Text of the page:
The cat dynamics are fascinating at the moment.
This week past saw The Airstrip male leopard on the move, entrenching his territory. The daughter of the Kikilezi Female is coming into her own, and is clearly continuing the legacy of her indomitable mother – the late Ngoboswan Female. We also take a look at the shift in leopard dynamics after the demise of the West Street Bridge.
The Selati lion pride make an appearance, while the Styx pride continue to cover a lot of ground. They spent the week with one of the Manyeleti males. And could it be that one of the Eyrefield lionesses has had cubs?
Finaly, we hear about the violent end of an era for the Mlowathi Males and The Mapogo which took places to our west.
For the statistically oriented, here are the numerical sightings:
- Number of lion sightings: 14
- Number of leopard sightings: 6
- Number of cheetah sightings: 2
- Number of wild dog sightings: 0
- Number of elephant sightings: 45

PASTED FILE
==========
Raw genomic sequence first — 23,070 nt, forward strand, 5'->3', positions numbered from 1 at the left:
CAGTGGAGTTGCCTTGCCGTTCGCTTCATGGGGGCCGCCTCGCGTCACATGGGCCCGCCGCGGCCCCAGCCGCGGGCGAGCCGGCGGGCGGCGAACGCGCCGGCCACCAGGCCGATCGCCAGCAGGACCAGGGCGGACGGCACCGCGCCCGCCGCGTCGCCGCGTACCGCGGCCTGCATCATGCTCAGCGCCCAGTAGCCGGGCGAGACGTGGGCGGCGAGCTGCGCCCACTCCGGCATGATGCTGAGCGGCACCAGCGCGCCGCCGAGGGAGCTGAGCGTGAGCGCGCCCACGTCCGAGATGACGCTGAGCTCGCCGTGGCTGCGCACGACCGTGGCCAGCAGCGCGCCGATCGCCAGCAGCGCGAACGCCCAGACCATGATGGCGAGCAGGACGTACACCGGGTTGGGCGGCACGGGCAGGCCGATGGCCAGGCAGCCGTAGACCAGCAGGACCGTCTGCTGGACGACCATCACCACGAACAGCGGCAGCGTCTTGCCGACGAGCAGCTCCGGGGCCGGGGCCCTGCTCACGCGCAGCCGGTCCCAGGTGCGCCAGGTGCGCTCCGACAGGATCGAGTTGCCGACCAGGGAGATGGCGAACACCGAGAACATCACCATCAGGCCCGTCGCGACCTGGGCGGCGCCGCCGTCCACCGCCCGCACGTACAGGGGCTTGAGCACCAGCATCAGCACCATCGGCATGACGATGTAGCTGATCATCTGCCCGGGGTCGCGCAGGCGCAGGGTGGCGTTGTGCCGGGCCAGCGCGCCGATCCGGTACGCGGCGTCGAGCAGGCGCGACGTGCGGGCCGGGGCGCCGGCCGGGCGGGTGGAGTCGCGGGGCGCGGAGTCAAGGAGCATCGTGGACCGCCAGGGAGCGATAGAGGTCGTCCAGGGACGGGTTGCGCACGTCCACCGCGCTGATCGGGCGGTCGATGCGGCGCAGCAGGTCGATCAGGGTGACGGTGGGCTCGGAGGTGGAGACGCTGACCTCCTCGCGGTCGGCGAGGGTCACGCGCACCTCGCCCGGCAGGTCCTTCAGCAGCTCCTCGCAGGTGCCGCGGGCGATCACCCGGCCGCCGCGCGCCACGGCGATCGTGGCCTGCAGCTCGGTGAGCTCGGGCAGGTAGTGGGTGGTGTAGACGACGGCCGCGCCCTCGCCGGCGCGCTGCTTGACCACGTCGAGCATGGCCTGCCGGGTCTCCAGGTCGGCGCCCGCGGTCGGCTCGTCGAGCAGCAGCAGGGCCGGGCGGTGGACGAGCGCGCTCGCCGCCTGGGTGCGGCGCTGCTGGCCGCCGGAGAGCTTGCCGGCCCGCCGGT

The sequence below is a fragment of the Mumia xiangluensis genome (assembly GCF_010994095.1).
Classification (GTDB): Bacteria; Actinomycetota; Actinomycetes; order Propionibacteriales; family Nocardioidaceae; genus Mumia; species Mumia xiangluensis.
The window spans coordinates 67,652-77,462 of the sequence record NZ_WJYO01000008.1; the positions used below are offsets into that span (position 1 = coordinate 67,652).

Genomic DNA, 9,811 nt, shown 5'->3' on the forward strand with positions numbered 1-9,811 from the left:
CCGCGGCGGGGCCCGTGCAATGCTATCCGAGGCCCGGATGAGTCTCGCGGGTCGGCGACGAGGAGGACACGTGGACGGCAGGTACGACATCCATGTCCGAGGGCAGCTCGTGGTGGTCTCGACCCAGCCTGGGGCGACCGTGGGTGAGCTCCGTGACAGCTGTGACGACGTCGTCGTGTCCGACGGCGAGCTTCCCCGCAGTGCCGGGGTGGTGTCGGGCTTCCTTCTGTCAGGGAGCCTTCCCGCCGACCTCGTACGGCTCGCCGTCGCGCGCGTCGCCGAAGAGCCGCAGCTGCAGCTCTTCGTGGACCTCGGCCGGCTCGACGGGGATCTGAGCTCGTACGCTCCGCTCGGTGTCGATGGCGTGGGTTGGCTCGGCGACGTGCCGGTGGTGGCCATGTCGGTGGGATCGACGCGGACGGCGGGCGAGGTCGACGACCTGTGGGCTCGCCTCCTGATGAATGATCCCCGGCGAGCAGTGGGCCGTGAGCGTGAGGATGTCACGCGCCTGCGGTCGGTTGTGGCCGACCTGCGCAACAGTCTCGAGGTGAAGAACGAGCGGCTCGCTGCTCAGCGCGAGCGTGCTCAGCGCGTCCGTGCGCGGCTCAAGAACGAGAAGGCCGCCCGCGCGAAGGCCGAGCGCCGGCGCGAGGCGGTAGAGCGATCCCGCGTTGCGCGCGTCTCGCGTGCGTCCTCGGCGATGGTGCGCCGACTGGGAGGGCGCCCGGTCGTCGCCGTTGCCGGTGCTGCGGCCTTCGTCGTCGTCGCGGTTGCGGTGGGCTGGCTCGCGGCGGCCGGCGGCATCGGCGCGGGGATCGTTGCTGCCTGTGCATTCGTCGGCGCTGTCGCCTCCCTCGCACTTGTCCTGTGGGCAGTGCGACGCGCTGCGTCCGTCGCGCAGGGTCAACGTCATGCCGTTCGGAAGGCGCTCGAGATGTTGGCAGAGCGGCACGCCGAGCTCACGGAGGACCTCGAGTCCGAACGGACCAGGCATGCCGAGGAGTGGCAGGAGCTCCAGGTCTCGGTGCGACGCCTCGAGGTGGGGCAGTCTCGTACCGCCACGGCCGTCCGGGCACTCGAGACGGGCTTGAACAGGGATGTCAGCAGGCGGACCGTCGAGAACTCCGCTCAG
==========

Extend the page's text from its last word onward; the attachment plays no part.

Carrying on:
- Number of buffalo sightings: 19
*Rhino sightings currently unavailable.
Don’t forget that you can always refer to the Wildlife Sightings Maps for a more detailed look at what was seen where.
Happy virtual safari folks!
The Airstrip male leopard looms large
We had another great week of viewing this magnificent specimen. He was first seen early during the week in close proximity to the causeway below the Main Camp. He spent the better part of the day on a resolute patrol on the western bank of the Sand River, allowing us to follow him for long periods. Taking us on one of his usual territorial circuits, we did a roundtrip at his namesake and where he first established his kingdom (the airstrip), then down towards where the fallen West Street Bridge stands, and finaly off in the direction of Rattray’s Camp.